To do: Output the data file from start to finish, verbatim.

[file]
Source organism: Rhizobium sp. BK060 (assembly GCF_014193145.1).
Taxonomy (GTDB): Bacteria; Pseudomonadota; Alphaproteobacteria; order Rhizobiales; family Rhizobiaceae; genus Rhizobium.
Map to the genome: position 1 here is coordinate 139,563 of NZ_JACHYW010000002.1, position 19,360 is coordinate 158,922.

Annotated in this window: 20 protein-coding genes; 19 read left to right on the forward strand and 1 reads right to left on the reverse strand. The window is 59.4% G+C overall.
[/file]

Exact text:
Source organism: Rhizobium sp. BK060 (assembly GCF_014193145.1).
Taxonomy (GTDB): Bacteria; Pseudomonadota; Alphaproteobacteria; order Rhizobiales; family Rhizobiaceae; genus Rhizobium.
Map to the genome: position 1 here is coordinate 139,563 of NZ_JACHYW010000002.1, position 19,360 is coordinate 158,922.

Annotated in this window: 20 protein-coding genes; 19 read left to right on the forward strand and 1 reads right to left on the reverse strand. The window is 59.4% G+C overall.